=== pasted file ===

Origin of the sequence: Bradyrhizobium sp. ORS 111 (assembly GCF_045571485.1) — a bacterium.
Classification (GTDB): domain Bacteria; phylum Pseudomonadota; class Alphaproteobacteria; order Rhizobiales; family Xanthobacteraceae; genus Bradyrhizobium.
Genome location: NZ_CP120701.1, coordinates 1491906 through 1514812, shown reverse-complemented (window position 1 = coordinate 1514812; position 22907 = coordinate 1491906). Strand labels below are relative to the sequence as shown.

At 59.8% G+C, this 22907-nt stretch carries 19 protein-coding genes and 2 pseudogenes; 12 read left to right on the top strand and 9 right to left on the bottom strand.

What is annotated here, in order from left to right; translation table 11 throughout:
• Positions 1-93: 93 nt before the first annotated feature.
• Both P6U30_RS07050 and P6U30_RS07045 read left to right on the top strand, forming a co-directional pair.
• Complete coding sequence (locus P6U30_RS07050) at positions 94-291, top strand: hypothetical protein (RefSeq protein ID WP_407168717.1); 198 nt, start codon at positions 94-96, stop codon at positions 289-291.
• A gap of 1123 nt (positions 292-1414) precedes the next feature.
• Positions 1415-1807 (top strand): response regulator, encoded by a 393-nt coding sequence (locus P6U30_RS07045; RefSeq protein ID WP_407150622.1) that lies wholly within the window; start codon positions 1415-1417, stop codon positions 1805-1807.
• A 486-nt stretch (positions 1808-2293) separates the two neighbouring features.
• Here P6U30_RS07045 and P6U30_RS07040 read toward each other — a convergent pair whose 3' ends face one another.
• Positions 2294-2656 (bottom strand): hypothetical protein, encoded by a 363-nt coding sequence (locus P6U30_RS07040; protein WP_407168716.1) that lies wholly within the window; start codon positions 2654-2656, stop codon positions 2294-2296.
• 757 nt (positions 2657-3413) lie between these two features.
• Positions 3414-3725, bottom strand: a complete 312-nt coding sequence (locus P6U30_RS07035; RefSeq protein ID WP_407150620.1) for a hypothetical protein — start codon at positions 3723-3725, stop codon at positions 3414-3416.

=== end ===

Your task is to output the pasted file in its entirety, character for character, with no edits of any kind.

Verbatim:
Origin of the sequence: Bradyrhizobium sp. ORS 111 (assembly GCF_045571485.1) — a bacterium.
Classification (GTDB): domain Bacteria; phylum Pseudomonadota; class Alphaproteobacteria; order Rhizobiales; family Xanthobacteraceae; genus Bradyrhizobium.
Genome location: NZ_CP120701.1, coordinates 1491906 through 1514812, shown reverse-complemented (window position 1 = coordinate 1514812; position 22907 = coordinate 1491906). Strand labels below are relative to the sequence as shown.

At 59.8% G+C, this 22907-nt stretch carries 19 protein-coding genes and 2 pseudogenes; 12 read left to right on the top strand and 9 right to left on the bottom strand.

What is annotated here, in order from left to right; translation table 11 throughout:
• Positions 1-93: 93 nt before the first annotated feature.
• Both P6U30_RS07050 and P6U30_RS07045 read left to right on the top strand, forming a co-directional pair.
• Complete coding sequence (locus P6U30_RS07050) at positions 94-291, top strand: hypothetical protein (RefSeq protein ID WP_407168717.1); 198 nt, start codon at positions 94-96, stop codon at positions 289-291.
• A gap of 1123 nt (positions 292-1414) precedes the next feature.
• Positions 1415-1807 (top strand): response regulator, encoded by a 393-nt coding sequence (locus P6U30_RS07045; RefSeq protein ID WP_407150622.1) that lies wholly within the window; start codon positions 1415-1417, stop codon positions 1805-1807.
• A 486-nt stretch (positions 1808-2293) separates the two neighbouring features.
• Here P6U30_RS07045 and P6U30_RS07040 read toward each other — a convergent pair whose 3' ends face one another.
• Positions 2294-2656 (bottom strand): hypothetical protein, encoded by a 363-nt coding sequence (locus P6U30_RS07040; protein WP_407168716.1) that lies wholly within the window; start codon positions 2654-2656, stop codon positions 2294-2296.
• 757 nt (positions 2657-3413) lie between these two features.
• Positions 3414-3725, bottom strand: a complete 312-nt coding sequence (locus P6U30_RS07035; RefSeq protein ID WP_407150620.1) for a hypothetical protein — start codon at positions 3723-3725, stop codon at positions 3414-3416.